Tahoe Resources announced a further reduction to Minera San Rafael’s workforce at its Escobal mine in Guatemala. Given the ongoing delay in the Guatemalan Constitutional Court’s ruling, the lack of transparency into the status of the legal process, and the inability of the company to resume mining operations, it has terminated approximately 200 additional Minera San Rafael employees. About 70% of the total workforce has now been dismissed. Prior to the license suspension, Minera San Rafael employed 1,030 people, 97% of whom are Guatemalan and 50% of whom are from the Santa Rosa region.
“Despite extensive efforts, we have been unsuccessful in reaching a favorable resolution that would avoid negative impacts for all stakeholders, especially for our workforce and the local economy,” said Jim Voorhees, president and CEO of Tahoe. “We are extremely disappointed with the need for a further workforce reduction at this time, however, this is a natural consequence to the prolonged inaction in the legal system. With that said, we remain committed to seeking a resolution and restarting the Escobal mine at the earliest possible time.”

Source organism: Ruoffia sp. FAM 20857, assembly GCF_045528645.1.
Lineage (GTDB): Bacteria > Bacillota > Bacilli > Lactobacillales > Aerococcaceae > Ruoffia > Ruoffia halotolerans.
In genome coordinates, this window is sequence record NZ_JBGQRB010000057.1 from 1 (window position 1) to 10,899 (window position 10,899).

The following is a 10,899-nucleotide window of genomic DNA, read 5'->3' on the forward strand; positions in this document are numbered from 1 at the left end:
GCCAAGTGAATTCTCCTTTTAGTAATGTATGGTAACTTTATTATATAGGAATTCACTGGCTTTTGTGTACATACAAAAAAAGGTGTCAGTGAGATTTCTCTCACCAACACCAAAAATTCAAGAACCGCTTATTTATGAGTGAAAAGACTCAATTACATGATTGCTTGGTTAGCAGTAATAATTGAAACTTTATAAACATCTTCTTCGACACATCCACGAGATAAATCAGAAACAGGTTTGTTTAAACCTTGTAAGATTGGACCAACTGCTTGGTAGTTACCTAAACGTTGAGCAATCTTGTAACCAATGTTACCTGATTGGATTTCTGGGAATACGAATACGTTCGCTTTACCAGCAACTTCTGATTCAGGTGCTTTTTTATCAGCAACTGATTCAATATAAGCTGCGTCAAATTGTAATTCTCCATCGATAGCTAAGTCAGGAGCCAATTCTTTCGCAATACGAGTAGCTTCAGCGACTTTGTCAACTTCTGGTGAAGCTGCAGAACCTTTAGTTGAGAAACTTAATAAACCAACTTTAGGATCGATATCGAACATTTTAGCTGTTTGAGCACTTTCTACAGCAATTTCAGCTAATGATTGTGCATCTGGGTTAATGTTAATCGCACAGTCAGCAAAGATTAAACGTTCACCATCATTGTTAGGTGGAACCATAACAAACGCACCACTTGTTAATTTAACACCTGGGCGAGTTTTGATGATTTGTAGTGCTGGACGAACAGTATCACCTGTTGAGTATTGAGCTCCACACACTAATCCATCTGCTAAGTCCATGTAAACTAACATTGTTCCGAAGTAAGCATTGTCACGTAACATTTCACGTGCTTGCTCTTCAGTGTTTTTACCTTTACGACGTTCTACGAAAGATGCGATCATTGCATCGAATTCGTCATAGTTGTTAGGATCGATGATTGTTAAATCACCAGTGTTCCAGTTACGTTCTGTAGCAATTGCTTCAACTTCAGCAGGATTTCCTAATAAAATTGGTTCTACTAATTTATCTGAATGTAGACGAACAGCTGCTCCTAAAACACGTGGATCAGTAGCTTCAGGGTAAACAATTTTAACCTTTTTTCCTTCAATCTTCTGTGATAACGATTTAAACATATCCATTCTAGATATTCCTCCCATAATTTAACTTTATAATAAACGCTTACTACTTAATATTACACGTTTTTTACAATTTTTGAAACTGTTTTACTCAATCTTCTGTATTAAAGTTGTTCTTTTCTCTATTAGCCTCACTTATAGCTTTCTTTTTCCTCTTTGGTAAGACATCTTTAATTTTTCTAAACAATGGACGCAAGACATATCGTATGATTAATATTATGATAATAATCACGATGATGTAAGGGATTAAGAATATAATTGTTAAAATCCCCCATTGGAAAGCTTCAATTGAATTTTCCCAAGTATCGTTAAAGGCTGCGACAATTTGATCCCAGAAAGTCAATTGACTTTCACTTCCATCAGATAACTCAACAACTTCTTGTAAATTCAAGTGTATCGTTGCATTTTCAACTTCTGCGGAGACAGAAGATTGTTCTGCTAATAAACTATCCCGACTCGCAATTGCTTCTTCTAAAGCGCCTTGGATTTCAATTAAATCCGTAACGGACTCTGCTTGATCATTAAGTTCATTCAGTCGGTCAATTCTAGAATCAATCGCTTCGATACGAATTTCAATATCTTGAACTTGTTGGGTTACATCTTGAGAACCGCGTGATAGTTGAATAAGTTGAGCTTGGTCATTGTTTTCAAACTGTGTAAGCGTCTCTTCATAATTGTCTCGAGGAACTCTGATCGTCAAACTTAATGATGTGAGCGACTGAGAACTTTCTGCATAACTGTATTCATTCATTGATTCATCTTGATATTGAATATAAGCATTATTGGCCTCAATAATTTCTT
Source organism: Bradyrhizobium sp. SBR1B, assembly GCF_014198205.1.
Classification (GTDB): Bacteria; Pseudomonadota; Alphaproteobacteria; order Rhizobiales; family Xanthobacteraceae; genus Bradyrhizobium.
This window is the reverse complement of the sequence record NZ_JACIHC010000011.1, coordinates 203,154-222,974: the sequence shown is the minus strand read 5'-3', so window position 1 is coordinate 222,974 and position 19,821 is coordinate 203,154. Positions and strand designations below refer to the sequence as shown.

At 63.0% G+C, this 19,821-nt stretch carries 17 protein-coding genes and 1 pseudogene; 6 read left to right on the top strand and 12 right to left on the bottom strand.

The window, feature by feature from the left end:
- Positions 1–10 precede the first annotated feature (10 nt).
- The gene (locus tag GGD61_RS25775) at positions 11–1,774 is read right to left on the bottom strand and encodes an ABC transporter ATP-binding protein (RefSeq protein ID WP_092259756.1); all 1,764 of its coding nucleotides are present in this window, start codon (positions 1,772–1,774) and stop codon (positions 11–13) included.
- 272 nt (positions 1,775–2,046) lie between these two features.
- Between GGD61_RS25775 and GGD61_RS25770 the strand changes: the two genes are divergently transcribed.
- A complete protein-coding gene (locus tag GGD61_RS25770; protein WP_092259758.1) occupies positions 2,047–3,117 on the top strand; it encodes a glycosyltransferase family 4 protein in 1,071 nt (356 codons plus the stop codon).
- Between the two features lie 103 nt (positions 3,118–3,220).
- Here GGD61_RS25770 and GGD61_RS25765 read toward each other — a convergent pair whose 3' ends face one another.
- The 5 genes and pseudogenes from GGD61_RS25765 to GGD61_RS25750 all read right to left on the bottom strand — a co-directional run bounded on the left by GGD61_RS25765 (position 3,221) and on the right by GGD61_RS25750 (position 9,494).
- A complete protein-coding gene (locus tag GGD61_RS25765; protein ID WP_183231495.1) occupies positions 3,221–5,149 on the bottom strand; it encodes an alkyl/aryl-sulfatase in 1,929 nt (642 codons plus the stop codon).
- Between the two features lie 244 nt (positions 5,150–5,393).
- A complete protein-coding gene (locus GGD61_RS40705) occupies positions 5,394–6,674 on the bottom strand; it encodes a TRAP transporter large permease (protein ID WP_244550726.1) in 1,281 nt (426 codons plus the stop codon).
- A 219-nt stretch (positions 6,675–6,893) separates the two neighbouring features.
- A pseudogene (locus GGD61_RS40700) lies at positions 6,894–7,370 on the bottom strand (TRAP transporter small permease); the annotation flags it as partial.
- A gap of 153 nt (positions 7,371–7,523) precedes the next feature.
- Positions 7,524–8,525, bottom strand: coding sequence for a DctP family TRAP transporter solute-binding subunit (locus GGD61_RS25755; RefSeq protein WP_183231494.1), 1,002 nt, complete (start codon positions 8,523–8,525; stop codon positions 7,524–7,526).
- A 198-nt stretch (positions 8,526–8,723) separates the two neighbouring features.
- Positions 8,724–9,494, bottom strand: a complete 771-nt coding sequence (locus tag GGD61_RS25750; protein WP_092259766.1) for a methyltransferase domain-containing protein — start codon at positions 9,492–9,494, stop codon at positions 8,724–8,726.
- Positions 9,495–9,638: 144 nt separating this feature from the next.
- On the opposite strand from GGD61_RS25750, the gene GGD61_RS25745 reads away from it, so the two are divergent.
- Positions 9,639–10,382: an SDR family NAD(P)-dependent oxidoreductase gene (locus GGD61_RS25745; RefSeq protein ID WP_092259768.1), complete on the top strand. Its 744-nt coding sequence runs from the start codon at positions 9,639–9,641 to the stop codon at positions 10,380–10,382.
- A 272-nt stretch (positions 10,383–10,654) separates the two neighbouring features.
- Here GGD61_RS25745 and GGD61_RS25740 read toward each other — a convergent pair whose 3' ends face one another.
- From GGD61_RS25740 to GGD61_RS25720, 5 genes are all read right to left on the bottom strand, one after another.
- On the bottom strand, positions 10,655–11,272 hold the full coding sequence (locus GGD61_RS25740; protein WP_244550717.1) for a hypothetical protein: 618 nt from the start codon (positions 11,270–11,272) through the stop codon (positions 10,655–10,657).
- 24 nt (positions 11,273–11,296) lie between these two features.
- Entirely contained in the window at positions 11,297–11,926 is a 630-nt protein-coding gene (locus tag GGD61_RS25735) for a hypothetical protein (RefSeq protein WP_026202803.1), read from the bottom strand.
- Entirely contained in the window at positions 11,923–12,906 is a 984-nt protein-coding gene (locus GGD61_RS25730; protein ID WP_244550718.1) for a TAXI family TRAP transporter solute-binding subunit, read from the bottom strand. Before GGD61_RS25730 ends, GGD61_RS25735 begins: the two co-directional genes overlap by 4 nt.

The Guatemalan Constitutional Court heard the appeals of the Supreme Court’s decision to reinstate the Escobal mining license on October 25, 2017. According to Guatemalan law, the Constitutional Court must rule within five days of the public hearing. At this time, however, the Constitutional Court has yet to rule and the company cannot at this time predict when it will issue its ruling.
Tahoe continues to believe that legal precedent in Guatemala supports the reinstatement of the Escobal mining license and the resumption of operations, at which time Tahoe will seek to restore its workforce. Since the license suspension in July 2017, more than $50 million in taxes and royalties that might otherwise have been earned during this period have not been paid to the government of Guatemala and the local communities.